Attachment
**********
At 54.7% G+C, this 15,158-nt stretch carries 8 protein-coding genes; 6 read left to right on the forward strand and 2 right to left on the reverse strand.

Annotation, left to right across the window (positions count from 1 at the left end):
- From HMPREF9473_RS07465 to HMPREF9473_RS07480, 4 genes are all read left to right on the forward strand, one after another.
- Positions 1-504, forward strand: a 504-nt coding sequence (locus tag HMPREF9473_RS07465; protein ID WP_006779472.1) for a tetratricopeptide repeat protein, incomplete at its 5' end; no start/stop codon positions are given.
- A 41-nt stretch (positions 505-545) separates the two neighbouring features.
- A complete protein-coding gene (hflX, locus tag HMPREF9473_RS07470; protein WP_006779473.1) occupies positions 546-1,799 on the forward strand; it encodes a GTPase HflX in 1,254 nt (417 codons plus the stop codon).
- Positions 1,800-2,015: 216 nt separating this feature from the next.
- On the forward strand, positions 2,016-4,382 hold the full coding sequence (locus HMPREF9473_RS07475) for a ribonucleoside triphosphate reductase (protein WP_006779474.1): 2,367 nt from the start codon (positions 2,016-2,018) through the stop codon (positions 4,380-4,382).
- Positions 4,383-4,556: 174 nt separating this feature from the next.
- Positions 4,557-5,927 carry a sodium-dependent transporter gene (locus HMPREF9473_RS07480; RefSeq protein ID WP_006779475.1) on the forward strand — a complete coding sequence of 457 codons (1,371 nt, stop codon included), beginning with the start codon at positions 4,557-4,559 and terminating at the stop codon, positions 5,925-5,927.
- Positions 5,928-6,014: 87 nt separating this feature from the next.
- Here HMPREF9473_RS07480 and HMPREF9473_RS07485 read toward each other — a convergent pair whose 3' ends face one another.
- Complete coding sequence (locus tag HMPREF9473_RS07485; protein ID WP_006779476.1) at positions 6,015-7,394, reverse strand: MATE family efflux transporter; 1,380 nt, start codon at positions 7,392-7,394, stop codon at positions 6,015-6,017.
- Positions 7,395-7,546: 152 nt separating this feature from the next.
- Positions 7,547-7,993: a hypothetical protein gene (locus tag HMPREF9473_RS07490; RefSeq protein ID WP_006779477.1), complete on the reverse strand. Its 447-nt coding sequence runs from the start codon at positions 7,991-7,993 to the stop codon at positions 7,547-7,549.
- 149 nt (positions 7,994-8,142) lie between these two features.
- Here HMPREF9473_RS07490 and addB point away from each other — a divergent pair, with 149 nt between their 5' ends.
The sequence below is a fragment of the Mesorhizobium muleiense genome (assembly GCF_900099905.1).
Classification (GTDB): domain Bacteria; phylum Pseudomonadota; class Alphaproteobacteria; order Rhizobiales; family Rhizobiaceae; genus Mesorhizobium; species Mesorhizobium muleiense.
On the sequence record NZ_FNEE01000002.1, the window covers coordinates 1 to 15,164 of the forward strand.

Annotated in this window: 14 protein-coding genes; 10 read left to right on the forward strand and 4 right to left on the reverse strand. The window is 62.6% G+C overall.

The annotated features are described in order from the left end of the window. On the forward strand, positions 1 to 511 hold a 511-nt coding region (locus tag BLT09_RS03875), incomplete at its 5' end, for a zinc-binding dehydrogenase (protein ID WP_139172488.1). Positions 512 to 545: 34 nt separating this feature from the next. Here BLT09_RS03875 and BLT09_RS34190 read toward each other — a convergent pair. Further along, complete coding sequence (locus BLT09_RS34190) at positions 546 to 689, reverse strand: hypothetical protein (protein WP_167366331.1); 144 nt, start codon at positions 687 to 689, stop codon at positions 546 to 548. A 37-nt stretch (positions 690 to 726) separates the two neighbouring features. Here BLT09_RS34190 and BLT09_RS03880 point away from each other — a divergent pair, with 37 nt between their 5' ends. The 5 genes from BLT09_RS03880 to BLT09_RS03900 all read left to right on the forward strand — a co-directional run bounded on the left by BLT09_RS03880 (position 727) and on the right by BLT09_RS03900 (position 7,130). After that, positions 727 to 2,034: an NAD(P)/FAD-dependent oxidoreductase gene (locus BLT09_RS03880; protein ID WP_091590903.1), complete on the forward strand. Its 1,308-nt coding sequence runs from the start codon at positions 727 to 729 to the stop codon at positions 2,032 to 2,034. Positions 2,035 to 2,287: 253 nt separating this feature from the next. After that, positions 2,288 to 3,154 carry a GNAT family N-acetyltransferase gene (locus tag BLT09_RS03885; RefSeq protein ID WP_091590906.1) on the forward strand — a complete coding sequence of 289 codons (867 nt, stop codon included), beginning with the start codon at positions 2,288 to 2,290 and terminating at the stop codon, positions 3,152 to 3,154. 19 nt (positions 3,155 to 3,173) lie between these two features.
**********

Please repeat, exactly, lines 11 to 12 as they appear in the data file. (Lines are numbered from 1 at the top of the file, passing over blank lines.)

- Positions 5,928-6,014: 87 nt separating this feature from the next.
- Here HMPREF9473_RS07480 and HMPREF9473_RS07485 read toward each other — a convergent pair whose 3' ends face one another.